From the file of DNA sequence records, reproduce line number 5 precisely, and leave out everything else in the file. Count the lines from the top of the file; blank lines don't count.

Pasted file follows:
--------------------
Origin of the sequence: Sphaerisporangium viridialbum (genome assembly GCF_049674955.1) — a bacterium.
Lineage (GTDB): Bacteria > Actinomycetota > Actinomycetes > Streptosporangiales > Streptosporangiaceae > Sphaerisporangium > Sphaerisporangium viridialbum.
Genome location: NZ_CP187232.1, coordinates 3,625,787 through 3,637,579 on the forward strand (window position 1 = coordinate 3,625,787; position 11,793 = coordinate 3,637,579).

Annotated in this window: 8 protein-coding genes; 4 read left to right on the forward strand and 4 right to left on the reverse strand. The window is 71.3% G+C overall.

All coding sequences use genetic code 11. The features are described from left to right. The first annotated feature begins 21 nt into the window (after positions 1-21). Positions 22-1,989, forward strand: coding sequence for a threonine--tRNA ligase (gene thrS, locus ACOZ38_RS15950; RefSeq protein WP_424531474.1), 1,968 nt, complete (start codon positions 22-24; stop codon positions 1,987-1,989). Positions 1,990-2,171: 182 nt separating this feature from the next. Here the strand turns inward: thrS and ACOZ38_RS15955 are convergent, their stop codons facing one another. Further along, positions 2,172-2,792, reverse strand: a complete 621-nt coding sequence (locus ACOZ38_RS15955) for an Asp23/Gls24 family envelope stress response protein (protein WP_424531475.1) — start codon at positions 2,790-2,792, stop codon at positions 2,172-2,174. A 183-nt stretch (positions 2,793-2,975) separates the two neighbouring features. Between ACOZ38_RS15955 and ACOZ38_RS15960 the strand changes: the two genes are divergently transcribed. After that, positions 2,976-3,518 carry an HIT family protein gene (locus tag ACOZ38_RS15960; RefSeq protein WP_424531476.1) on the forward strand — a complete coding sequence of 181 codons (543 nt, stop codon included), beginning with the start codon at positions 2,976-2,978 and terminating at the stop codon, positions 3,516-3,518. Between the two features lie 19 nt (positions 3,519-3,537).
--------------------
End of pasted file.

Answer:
All coding sequences use genetic code 11. The features are described from left to right. The first annotated feature begins 21 nt into the window (after positions 1-21). Positions 22-1,989, forward strand: coding sequence for a threonine--tRNA ligase (gene thrS, locus ACOZ38_RS15950; RefSeq protein WP_424531474.1), 1,968 nt, complete (start codon positions 22-24; stop codon positions 1,987-1,989). Positions 1,990-2,171: 182 nt separating this feature from the next. Here the strand turns inward: thrS and ACOZ38_RS15955 are convergent, their stop codons facing one another. Further along, positions 2,172-2,792, reverse strand: a complete 621-nt coding sequence (locus ACOZ38_RS15955) for an Asp23/Gls24 family envelope stress response protein (protein WP_424531475.1) — start codon at positions 2,790-2,792, stop codon at positions 2,172-2,174. A 183-nt stretch (positions 2,793-2,975) separates the two neighbouring features. Between ACOZ38_RS15955 and ACOZ38_RS15960 the strand changes: the two genes are divergently transcribed. After that, positions 2,976-3,518 carry an HIT family protein gene (locus tag ACOZ38_RS15960; RefSeq protein WP_424531476.1) on the forward strand — a complete coding sequence of 181 codons (543 nt, stop codon included), beginning with the start codon at positions 2,976-2,978 and terminating at the stop codon, positions 3,516-3,518. Between the two features lie 19 nt (positions 3,519-3,537).